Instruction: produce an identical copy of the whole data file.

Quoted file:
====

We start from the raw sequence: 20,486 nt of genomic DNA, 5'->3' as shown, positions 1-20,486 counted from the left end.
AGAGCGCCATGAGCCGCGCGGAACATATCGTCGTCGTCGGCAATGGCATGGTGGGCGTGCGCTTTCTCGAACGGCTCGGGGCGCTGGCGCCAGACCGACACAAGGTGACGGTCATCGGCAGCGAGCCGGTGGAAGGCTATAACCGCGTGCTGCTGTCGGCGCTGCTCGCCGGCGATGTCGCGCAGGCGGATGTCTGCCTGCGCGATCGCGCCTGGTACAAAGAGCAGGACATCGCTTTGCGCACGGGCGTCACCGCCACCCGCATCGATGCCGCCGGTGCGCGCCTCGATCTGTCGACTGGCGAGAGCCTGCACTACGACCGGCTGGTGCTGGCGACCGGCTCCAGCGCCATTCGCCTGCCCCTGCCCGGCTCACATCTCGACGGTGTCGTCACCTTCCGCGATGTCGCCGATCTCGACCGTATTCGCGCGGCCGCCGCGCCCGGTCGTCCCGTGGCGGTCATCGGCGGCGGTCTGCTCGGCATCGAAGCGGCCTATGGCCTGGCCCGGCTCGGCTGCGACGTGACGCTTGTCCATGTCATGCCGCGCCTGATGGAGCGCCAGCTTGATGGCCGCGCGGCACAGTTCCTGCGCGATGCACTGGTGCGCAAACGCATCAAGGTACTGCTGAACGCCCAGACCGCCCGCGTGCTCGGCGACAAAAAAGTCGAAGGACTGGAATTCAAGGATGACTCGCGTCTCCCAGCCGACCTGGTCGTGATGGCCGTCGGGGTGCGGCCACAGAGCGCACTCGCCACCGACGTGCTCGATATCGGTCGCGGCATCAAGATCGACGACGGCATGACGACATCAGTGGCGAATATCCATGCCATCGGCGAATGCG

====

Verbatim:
We start from the raw sequence: 20,486 nt of genomic DNA, 5'->3' as shown, positions 1-20,486 counted from the left end.
AGAGCGCCATGAGCCGCGCGGAACATATCGTCGTCGTCGGCAATGGCATGGTGGGCGTGCGCTTTCTCGAACGGCTCGGGGCGCTGGCGCCAGACCGACACAAGGTGACGGTCATCGGCAGCGAGCCGGTGGAAGGCTATAACCGCGTGCTGCTGTCGGCGCTGCTCGCCGGCGATGTCGCGCAGGCGGATGTCTGCCTGCGCGATCGCGCCTGGTACAAAGAGCAGGACATCGCTTTGCGCACGGGCGTCACCGCCACCCGCATCGATGCCGCCGGTGCGCGCCTCGATCTGTCGACTGGCGAGAGCCTGCACTACGACCGGCTGGTGCTGGCGACCGGCTCCAGCGCCATTCGCCTGCCCCTGCCCGGCTCACATCTCGACGGTGTCGTCACCTTCCGCGATGTCGCCGATCTCGACCGTATTCGCGCGGCCGCCGCGCCCGGTCGTCCCGTGGCGGTCATCGGCGGCGGTCTGCTCGGCATCGAAGCGGCCTATGGCCTGGCCCGGCTCGGCTGCGACGTGACGCTTGTCCATGTCATGCCGCGCCTGATGGAGCGCCAGCTTGATGGCCGCGCGGCACAGTTCCTGCGCGATGCACTGGTGCGCAAACGCATCAAGGTACTGCTGAACGCCCAGACCGCCCGCGTGCTCGGCGACAAAAAAGTCGAAGGACTGGAATTCAAGGATGACTCGCGTCTCCCAGCCGACCTGGTCGTGATGGCCGTCGGGGTGCGGCCACAGAGCGCACTCGCCACCGACGTGCTCGATATCGGTCGCGGCATCAAGATCGACGACGGCATGACGACATCAGTGGCGAATATCCATGCCATCGGCGAATGCG